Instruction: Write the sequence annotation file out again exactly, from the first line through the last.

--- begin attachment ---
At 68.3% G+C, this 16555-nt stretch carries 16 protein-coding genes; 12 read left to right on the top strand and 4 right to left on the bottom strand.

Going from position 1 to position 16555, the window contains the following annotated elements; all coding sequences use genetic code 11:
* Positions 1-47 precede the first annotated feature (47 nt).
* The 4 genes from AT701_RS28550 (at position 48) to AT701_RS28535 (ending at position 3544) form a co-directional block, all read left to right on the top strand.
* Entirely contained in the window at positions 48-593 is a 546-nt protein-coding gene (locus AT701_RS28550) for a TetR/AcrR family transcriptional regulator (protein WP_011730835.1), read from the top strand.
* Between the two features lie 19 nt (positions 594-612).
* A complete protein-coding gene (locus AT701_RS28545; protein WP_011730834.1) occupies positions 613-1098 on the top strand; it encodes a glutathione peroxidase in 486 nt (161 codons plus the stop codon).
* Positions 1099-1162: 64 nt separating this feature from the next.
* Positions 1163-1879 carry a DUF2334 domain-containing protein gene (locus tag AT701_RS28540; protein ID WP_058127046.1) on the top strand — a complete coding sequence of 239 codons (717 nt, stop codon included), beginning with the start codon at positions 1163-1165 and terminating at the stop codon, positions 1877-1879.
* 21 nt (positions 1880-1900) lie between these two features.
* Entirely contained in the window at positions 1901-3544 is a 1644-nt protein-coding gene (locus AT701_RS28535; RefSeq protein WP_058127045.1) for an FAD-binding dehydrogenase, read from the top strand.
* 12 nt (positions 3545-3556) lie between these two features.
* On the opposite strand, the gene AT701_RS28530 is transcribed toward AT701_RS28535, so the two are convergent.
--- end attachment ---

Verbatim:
At 68.3% G+C, this 16555-nt stretch carries 16 protein-coding genes; 12 read left to right on the top strand and 4 right to left on the bottom strand.

Going from position 1 to position 16555, the window contains the following annotated elements; all coding sequences use genetic code 11:
* Positions 1-47 precede the first annotated feature (47 nt).
* The 4 genes from AT701_RS28550 (at position 48) to AT701_RS28535 (ending at position 3544) form a co-directional block, all read left to right on the top strand.
* Entirely contained in the window at positions 48-593 is a 546-nt protein-coding gene (locus AT701_RS28550) for a TetR/AcrR family transcriptional regulator (protein WP_011730835.1), read from the top strand.
* Between the two features lie 19 nt (positions 594-612).
* A complete protein-coding gene (locus AT701_RS28545; protein WP_011730834.1) occupies positions 613-1098 on the top strand; it encodes a glutathione peroxidase in 486 nt (161 codons plus the stop codon).
* Positions 1099-1162: 64 nt separating this feature from the next.
* Positions 1163-1879 carry a DUF2334 domain-containing protein gene (locus tag AT701_RS28540; protein ID WP_058127046.1) on the top strand — a complete coding sequence of 239 codons (717 nt, stop codon included), beginning with the start codon at positions 1163-1165 and terminating at the stop codon, positions 1877-1879.
* 21 nt (positions 1880-1900) lie between these two features.
* Entirely contained in the window at positions 1901-3544 is a 1644-nt protein-coding gene (locus AT701_RS28535; RefSeq protein WP_058127045.1) for an FAD-binding dehydrogenase, read from the top strand.
* 12 nt (positions 3545-3556) lie between these two features.
* On the opposite strand, the gene AT701_RS28530 is transcribed toward AT701_RS28535, so the two are convergent.